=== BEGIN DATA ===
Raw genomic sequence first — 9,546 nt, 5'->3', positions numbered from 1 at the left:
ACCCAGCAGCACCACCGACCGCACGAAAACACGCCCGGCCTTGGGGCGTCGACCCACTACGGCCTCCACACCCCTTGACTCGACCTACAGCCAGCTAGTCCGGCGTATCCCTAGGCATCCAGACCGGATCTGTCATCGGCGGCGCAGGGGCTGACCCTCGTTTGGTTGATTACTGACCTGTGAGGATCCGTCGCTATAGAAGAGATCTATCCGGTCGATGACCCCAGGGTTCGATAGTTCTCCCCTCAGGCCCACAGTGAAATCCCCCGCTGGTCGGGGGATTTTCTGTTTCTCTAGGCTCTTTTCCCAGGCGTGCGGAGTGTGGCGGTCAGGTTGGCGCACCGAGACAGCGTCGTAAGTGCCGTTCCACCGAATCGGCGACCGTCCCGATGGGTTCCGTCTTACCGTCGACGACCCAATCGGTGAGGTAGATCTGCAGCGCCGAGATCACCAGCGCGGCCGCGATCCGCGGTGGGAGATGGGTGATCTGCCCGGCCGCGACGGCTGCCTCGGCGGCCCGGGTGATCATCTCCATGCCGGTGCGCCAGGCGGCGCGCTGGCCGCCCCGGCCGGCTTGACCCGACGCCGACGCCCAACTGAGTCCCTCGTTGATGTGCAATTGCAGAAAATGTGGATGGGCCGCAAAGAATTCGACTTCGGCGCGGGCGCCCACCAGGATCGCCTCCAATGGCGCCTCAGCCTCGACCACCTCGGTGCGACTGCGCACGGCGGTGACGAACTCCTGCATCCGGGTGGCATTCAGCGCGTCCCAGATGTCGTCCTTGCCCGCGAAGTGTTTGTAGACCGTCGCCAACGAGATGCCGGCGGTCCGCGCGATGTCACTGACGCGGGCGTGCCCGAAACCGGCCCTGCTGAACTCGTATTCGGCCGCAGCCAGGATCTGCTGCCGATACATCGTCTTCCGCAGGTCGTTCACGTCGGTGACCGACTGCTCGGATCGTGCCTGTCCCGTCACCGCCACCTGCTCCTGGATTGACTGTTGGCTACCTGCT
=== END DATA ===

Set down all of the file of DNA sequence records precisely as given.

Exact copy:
Raw genomic sequence first — 9,546 nt, 5'->3', positions numbered from 1 at the left:
ACCCAGCAGCACCACCGACCGCACGAAAACACGCCCGGCCTTGGGGCGTCGACCCACTACGGCCTCCACACCCCTTGACTCGACCTACAGCCAGCTAGTCCGGCGTATCCCTAGGCATCCAGACCGGATCTGTCATCGGCGGCGCAGGGGCTGACCCTCGTTTGGTTGATTACTGACCTGTGAGGATCCGTCGCTATAGAAGAGATCTATCCGGTCGATGACCCCAGGGTTCGATAGTTCTCCCCTCAGGCCCACAGTGAAATCCCCCGCTGGTCGGGGGATTTTCTGTTTCTCTAGGCTCTTTTCCCAGGCGTGCGGAGTGTGGCGGTCAGGTTGGCGCACCGAGACAGCGTCGTAAGTGCCGTTCCACCGAATCGGCGACCGTCCCGATGGGTTCCGTCTTACCGTCGACGACCCAATCGGTGAGGTAGATCTGCAGCGCCGAGATCACCAGCGCGGCCGCGATCCGCGGTGGGAGATGGGTGATCTGCCCGGCCGCGACGGCTGCCTCGGCGGCCCGGGTGATCATCTCCATGCCGGTGCGCCAGGCGGCGCGCTGGCCGCCCCGGCCGGCTTGACCCGACGCCGACGCCCAACTGAGTCCCTCGTTGATGTGCAATTGCAGAAAATGTGGATGGGCCGCAAAGAATTCGACTTCGGCGCGGGCGCCCACCAGGATCGCCTCCAATGGCGCCTCAGCCTCGACCACCTCGGTGCGACTGCGCACGGCGGTGACGAACTCCTGCATCCGGGTGGCATTCAGCGCGTCCCAGATGTCGTCCTTGCCCGCGAAGTGTTTGTAGACCGTCGCCAACGAGATGCCGGCGGTCCGCGCGATGTCACTGACGCGGGCGTGCCCGAAACCGGCCCTGCTGAACTCGTATTCGGCCGCAGCCAGGATCTGCTGCCGATACATCGTCTTCCGCAGGTCGTTCACGTCGGTGACCGACTGCTCGGATCGTGCCTGTCCCGTCACCGCCACCTGCTCCTGGATTGACTGTTGGCTACCTGCT